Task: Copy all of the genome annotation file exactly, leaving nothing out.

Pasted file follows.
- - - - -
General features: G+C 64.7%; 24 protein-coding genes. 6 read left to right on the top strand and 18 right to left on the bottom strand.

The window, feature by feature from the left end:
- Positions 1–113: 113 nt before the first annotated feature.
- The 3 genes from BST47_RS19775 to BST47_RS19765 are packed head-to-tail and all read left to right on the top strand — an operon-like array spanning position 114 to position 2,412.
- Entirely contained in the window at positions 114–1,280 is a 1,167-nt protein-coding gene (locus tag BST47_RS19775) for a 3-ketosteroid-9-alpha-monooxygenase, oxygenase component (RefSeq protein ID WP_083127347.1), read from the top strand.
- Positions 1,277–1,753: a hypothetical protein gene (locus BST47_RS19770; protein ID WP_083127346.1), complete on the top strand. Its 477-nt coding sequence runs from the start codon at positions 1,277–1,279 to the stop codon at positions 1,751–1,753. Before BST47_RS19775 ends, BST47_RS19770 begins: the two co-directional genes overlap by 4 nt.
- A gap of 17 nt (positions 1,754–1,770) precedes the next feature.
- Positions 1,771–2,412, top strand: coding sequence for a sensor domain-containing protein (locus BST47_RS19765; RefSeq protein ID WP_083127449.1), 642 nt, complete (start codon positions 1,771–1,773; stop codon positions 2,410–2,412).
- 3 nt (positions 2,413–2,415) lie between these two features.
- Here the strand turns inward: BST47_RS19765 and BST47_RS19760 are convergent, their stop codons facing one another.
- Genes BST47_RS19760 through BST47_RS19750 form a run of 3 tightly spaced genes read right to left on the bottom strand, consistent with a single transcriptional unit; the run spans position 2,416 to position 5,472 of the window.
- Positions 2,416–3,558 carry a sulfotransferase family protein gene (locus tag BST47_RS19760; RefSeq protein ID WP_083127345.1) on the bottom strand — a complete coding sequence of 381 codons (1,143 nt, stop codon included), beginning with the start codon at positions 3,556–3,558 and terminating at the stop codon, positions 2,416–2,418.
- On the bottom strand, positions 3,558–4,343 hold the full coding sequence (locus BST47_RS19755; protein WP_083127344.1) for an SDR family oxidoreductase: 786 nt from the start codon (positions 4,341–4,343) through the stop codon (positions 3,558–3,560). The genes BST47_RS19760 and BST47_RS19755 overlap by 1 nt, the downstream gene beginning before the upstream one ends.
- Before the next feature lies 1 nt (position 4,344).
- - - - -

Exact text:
General features: G+C 64.7%; 24 protein-coding genes. 6 read left to right on the top strand and 18 right to left on the bottom strand.

The window, feature by feature from the left end:
- Positions 1–113: 113 nt before the first annotated feature.
- The 3 genes from BST47_RS19775 to BST47_RS19765 are packed head-to-tail and all read left to right on the top strand — an operon-like array spanning position 114 to position 2,412.
- Entirely contained in the window at positions 114–1,280 is a 1,167-nt protein-coding gene (locus tag BST47_RS19775) for a 3-ketosteroid-9-alpha-monooxygenase, oxygenase component (RefSeq protein ID WP_083127347.1), read from the top strand.
- Positions 1,277–1,753: a hypothetical protein gene (locus BST47_RS19770; protein ID WP_083127346.1), complete on the top strand. Its 477-nt coding sequence runs from the start codon at positions 1,277–1,279 to the stop codon at positions 1,751–1,753. Before BST47_RS19775 ends, BST47_RS19770 begins: the two co-directional genes overlap by 4 nt.
- A gap of 17 nt (positions 1,754–1,770) precedes the next feature.
- Positions 1,771–2,412, top strand: coding sequence for a sensor domain-containing protein (locus BST47_RS19765; RefSeq protein ID WP_083127449.1), 642 nt, complete (start codon positions 1,771–1,773; stop codon positions 2,410–2,412).
- 3 nt (positions 2,413–2,415) lie between these two features.
- Here the strand turns inward: BST47_RS19765 and BST47_RS19760 are convergent, their stop codons facing one another.
- Genes BST47_RS19760 through BST47_RS19750 form a run of 3 tightly spaced genes read right to left on the bottom strand, consistent with a single transcriptional unit; the run spans position 2,416 to position 5,472 of the window.
- Positions 2,416–3,558 carry a sulfotransferase family protein gene (locus tag BST47_RS19760; RefSeq protein ID WP_083127345.1) on the bottom strand — a complete coding sequence of 381 codons (1,143 nt, stop codon included), beginning with the start codon at positions 3,556–3,558 and terminating at the stop codon, positions 2,416–2,418.
- On the bottom strand, positions 3,558–4,343 hold the full coding sequence (locus BST47_RS19755; protein WP_083127344.1) for an SDR family oxidoreductase: 786 nt from the start codon (positions 4,341–4,343) through the stop codon (positions 3,558–3,560). The genes BST47_RS19760 and BST47_RS19755 overlap by 1 nt, the downstream gene beginning before the upstream one ends.
- Before the next feature lies 1 nt (position 4,344).